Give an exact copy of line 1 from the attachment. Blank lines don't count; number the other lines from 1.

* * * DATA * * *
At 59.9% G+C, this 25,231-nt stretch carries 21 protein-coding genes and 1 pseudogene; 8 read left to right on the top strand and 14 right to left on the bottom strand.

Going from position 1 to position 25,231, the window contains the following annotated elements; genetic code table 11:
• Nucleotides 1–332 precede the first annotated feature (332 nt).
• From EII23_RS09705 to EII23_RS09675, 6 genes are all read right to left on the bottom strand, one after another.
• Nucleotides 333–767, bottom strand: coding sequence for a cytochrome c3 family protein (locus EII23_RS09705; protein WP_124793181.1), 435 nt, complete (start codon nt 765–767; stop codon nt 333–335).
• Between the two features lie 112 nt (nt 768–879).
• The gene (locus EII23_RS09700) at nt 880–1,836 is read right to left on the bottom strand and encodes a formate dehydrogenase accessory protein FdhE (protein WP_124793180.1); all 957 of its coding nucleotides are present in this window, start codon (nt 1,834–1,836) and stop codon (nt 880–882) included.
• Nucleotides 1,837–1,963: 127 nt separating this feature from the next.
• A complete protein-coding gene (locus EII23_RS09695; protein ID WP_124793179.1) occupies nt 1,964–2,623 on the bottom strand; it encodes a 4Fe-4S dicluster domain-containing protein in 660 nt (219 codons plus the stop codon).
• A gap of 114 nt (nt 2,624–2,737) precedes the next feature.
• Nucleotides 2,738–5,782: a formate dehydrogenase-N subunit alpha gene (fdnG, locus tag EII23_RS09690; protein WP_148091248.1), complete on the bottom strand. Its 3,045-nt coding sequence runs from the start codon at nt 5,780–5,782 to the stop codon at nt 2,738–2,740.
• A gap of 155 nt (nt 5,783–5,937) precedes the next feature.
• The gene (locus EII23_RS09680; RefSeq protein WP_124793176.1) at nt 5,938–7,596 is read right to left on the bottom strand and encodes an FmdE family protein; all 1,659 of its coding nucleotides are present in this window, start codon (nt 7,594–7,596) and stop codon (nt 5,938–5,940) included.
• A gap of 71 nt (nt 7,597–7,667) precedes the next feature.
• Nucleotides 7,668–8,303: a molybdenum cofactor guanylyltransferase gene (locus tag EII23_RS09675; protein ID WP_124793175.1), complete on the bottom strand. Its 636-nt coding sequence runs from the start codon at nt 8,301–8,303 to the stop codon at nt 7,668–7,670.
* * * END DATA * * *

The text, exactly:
At 59.9% G+C, this 25,231-nt stretch carries 21 protein-coding genes and 1 pseudogene; 8 read left to right on the top strand and 14 right to left on the bottom strand.